So, Pierluigi Basile and I set about designing Conan the Destroyer. This is a joke photo of Piero and me attempting to deal with Yugoslavian brushes when we were in Zagreb on Conan the Barbarian:
I designed the sculpture of Dagoth (before he gets transformed into the monster at the end of the movie).
Initially, Ron Cobb took the first stab at depicting Dagoth after he had been transformed into a monster. Because of Cobb’s cartooning background, his Dagoth was very humorous in appearance. It would have brought laughs instead of screams. Unfortunately, I don’t have a copy of Ron’s design. I do have, however, my two attempts at making Ron’s design scarier:
Trouble arose when Carlo Rambaldi (1925-2012) got involved. I have no respect for Rambaldi –– not as a designer nor as a human being. As director Joe Dante once put it, “Little kids in Nebraska know Rambaldi’s a fraud –– why don’t Hollywood producers?”
Rambaldi was down in Mexico with us because he was creating the sand worms for David Lynch‘s sci-fi epic Dune. I noticed something strange right away. All of the local Mexico City girls hired to help out Rambaldi all looked alike. I found out later that Carlo would go to discotheques to find his potential workers. He had a physical type that really turned him on –– it was doe-eyed hippy chicks. Carlo’s plan was classic Hollywood: jobs in trade for sex.
To make the sand worms look huge on screen, instead of sand, Carlo used microballoons: tiny bubbles of silica that functioned well as miniature sand, as they fell slowly. The problem with the microballoons, however, came if you were to inhale them. They would stay within your lungs for the rest of your life and begin to slowly cut through all of your lung tissue over the years. Wearing a mask was crucial to one’s future health. Yet Carlo never told his workers that. I saw them all working unmasked. He clearly didn’t give a damn what happened to those gals later in life.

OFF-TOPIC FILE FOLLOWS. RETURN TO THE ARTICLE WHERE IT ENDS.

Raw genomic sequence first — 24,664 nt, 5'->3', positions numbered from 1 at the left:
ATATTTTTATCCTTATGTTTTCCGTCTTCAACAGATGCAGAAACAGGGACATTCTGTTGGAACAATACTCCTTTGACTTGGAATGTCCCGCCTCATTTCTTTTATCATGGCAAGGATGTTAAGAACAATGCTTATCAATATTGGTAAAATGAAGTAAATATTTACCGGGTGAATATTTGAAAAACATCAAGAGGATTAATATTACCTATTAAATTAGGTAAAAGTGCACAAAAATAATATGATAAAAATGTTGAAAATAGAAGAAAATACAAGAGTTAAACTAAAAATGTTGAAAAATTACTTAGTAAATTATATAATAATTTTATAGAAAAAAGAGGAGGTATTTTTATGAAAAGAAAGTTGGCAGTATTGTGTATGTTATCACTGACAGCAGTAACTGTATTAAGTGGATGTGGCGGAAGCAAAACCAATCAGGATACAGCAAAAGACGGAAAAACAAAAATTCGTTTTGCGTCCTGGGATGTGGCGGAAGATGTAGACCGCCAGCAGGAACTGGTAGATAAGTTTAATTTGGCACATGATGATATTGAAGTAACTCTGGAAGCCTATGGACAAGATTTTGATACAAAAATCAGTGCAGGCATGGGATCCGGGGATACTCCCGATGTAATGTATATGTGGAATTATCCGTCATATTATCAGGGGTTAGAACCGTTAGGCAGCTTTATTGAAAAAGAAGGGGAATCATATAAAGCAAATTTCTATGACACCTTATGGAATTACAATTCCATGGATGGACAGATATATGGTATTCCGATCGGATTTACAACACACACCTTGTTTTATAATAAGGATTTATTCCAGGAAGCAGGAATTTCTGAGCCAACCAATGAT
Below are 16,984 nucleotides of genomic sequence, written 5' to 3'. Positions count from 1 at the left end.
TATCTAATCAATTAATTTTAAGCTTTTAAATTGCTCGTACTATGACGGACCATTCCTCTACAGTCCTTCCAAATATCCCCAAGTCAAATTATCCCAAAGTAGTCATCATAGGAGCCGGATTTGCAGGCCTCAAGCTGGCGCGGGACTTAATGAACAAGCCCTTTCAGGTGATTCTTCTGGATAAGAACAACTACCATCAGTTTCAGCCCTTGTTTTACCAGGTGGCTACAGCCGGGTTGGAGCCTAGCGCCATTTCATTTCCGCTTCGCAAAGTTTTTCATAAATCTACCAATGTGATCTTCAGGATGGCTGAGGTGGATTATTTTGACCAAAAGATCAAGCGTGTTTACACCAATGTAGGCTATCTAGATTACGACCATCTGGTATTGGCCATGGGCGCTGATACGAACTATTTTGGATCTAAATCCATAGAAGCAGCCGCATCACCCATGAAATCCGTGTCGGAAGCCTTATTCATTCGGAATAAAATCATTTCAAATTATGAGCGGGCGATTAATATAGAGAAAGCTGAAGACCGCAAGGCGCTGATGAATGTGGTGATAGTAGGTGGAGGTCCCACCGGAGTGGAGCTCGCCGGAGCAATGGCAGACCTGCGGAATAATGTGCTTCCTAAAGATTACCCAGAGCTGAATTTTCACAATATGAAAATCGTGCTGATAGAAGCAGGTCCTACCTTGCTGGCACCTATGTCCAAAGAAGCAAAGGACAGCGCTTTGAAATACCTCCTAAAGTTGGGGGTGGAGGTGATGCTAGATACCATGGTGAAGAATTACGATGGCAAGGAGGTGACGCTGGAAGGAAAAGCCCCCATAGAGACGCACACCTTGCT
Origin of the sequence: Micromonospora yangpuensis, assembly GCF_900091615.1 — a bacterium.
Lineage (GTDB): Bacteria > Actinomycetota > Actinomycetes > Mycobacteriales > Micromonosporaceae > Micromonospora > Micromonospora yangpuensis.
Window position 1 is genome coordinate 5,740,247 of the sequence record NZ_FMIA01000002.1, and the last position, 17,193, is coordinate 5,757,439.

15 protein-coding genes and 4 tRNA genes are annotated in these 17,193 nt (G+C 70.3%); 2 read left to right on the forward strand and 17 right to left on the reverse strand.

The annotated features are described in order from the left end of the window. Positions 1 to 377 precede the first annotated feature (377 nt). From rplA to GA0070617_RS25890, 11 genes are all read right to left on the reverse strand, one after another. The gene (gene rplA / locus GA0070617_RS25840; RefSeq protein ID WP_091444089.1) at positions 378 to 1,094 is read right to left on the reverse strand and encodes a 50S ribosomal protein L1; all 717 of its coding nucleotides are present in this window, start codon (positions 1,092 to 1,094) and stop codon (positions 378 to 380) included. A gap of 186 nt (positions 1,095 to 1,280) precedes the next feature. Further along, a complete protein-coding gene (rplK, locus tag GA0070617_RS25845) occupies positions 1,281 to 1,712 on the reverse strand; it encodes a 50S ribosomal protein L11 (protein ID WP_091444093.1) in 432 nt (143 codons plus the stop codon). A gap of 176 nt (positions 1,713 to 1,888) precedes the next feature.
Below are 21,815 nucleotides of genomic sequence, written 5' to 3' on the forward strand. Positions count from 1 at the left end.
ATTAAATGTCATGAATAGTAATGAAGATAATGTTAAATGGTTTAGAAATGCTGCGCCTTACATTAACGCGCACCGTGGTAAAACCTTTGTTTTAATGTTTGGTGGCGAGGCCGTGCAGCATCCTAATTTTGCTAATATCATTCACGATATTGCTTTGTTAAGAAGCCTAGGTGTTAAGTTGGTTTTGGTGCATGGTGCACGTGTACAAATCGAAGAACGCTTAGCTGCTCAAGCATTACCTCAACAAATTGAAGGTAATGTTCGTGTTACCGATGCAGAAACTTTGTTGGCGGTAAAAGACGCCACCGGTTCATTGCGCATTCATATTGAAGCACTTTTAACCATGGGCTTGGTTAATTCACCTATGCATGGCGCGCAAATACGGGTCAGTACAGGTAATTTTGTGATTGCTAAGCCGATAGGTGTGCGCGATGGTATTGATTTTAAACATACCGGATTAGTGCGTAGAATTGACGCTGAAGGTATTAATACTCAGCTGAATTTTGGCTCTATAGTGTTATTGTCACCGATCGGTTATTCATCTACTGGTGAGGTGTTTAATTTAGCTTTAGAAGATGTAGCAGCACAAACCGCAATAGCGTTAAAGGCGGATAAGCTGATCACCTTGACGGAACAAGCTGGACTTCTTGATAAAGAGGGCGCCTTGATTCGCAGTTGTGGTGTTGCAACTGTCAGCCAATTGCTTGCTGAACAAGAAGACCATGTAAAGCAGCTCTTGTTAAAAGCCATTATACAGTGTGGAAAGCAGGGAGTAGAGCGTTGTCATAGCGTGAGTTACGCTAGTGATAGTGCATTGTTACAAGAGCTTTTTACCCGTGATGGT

Carlo insisted that he was the film’s creature designer. Fine by me, except for the fact that, in my not-so humble opinion, his designs were crap. Here’s his design for the transformed Dagoth:
I did a joke version of this design:
I drew this Dagoth design:
Then I drew this very H. P. Lovecraft/Cthulhu-inspired creature (Conan creator Robert E. Howard was friends with Lovecaft and contributed to HPL’s Cthulhu mythos):
Sadly (for the film), Rambaldi won out.
Originally, Wilt Chamberlain was going to wear Rambaldi’s monster suit. I watched Carlo sculpting the Dagoth creature.
“You know,” I commented, “that Wilt is not going to fit in this suit design of yours.”
“You don’t know what you’re talking about. This will fit Wilt perfectly.”
“I’ve stood next to the guy. Your suit would fit me ––– but Wilt? No way. You should have made a body cast to sculpt over instead of eyeballing it.”
(An attempt at a body cast of Wilt was made at one point. Unfortunately, Carlo delegated the task of making a plaster cast of Wilt to two of his girls –– neither of whom had ever made a body cast before. They mixed the wrong ratio of plaster to water, so the cast never took. This mishap nearly got Rambaldi fired, as we were working on a very tight schedule that did not allow for re-dos)
Carlo continued to disagree and kept sculpting.
Guess what? The suit didn’t fit.
The sleeves and the legs of the suit had to be cut open to accommodate Wilt’s girth. That’s why in the end of the film, when Dagoth gets transformed, it takes place at night during a lightning storm. That was done to make it deliberately difficult for the movie audience to see that the Dagoth monster suit was being barely held together by diaper pins.
Andre the Giant (an even worse fit for Carlo’s suit) has credit for playing the transformed Dagoth. I wasn’t on set when those scenes were shot, so I can’t tell you who was in the suit. I can tell you that I never once saw Andre the Giant while I was on the film.